On September 19, 2016, the same day the United Nations held its first summit to discuss the movements of refugees and migrants, a team of physicists including Helou launched a three-week campaign to use the Spitzer Space Telescope to measure the amount of infrared light emitted by the TRAPPIST-1 star. A planet crossing between the telescope and the star casts a shadow, reducing the amount of light transmitted back to the telescope by measurable amounts and for specific time periods. This created dips in the amount of light “seen” by the telescope. Researchers studied light levels from the star long enough to determine which repeating light depressions matched particular planets, which totaled seven, and published their results in Nature in February 2017, shortly after US President Trump signed an executive order blocking refugees and citizens of seven countries from entering the U.S. Sagan’s distant image of our own tiny world and “images” of these new earth-like planets juxtaposed against our constant battles over borders vividly demonstrates Sagan’s “folly of human conceits.”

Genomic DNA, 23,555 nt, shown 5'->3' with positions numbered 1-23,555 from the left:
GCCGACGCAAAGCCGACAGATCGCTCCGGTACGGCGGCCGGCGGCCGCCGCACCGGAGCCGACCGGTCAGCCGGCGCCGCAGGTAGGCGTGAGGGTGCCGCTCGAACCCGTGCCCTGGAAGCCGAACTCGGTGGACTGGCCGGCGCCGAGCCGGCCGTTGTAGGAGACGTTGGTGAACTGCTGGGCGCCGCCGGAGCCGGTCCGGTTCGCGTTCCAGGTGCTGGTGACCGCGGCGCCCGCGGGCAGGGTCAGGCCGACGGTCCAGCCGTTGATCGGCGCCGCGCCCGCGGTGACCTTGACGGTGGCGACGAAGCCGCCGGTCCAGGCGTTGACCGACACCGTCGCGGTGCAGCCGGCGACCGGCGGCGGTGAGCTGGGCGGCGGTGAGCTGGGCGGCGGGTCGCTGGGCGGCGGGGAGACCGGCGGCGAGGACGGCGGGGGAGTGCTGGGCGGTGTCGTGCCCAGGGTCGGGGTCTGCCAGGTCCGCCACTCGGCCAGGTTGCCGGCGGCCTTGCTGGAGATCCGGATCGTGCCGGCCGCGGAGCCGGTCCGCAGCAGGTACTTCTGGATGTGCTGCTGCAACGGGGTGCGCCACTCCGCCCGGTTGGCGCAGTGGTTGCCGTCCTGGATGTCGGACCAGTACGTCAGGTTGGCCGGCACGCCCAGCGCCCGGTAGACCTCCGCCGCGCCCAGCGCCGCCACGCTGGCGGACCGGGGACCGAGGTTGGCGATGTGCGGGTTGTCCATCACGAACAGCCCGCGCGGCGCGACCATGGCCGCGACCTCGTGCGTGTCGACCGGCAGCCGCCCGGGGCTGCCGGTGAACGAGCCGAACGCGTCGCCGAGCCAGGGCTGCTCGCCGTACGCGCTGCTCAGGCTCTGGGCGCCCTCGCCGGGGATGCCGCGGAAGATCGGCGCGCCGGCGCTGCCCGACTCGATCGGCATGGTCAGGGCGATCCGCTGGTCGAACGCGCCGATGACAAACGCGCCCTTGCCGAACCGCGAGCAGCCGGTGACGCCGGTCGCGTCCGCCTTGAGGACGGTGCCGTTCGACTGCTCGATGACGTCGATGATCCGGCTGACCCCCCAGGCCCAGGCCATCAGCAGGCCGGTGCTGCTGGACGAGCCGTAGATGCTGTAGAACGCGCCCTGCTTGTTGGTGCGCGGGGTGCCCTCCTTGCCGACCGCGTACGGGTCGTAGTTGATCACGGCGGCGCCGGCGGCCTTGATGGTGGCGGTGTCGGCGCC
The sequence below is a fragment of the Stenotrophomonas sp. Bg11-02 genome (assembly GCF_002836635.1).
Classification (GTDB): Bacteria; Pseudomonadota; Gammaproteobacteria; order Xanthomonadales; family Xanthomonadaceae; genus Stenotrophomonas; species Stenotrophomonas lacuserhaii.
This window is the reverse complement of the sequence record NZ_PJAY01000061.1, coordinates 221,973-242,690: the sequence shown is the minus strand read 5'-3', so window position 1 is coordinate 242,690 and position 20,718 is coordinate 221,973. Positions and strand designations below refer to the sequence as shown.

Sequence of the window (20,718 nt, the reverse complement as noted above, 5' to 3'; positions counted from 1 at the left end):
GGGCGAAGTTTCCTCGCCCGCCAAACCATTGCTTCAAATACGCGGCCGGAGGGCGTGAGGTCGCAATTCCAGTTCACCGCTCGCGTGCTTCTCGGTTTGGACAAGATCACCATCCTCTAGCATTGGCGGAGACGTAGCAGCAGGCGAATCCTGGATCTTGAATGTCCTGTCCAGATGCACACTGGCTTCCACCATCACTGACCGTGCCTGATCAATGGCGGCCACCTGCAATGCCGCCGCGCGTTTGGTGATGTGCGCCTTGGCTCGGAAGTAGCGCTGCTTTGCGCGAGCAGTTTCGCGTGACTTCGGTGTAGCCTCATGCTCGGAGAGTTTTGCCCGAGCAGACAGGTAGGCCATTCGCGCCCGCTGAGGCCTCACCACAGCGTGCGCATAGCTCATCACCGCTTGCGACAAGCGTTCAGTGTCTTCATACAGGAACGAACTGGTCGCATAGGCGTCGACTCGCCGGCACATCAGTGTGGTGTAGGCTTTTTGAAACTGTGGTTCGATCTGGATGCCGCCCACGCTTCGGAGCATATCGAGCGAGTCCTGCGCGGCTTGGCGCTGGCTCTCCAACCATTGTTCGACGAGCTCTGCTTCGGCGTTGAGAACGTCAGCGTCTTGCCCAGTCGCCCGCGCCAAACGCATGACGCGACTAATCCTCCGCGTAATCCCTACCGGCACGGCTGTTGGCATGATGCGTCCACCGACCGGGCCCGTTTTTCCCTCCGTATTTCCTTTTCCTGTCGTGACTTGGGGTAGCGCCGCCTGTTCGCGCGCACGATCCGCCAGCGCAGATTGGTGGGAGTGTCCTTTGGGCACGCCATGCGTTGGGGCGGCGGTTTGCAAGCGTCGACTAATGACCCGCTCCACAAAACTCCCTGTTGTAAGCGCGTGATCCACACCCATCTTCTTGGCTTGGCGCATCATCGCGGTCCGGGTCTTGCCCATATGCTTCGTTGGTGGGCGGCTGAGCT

“Spitzer’s ability to observe almost continuously TRAPPIST-1 for 21 days was critical to deciphering the structure of that planetary system,” Helou says. He notes that studying planets beyond our solar system and the study of anything in space as a variable of time requires following the behavior non-stop as much as possible, which sometimes can’t be done from a single observatory. To accomplish this, Helou explained, international collaborations deploy a string of observatories in different time zones around the globe so the “sun never rises” and night-time observation can continue around the clock. The Global Relay of Observatories Watching Transients Happen (GROWTH) collaboration is one such example. Led by Caltech, this international collaborative gathers data on cosmic events in the first 24 hours of detection to answer explore how elements formed and what events generate gravitational waves. GROWTH operates 18 observatories in the northern hemisphere including in India, Sweden, Taiwan, Japan, Israel, Germany, the UK, and the U.S. When darkness falls on one location, observations continue from other locations that are still in the dark in order to provide nonstop monitoring of an event.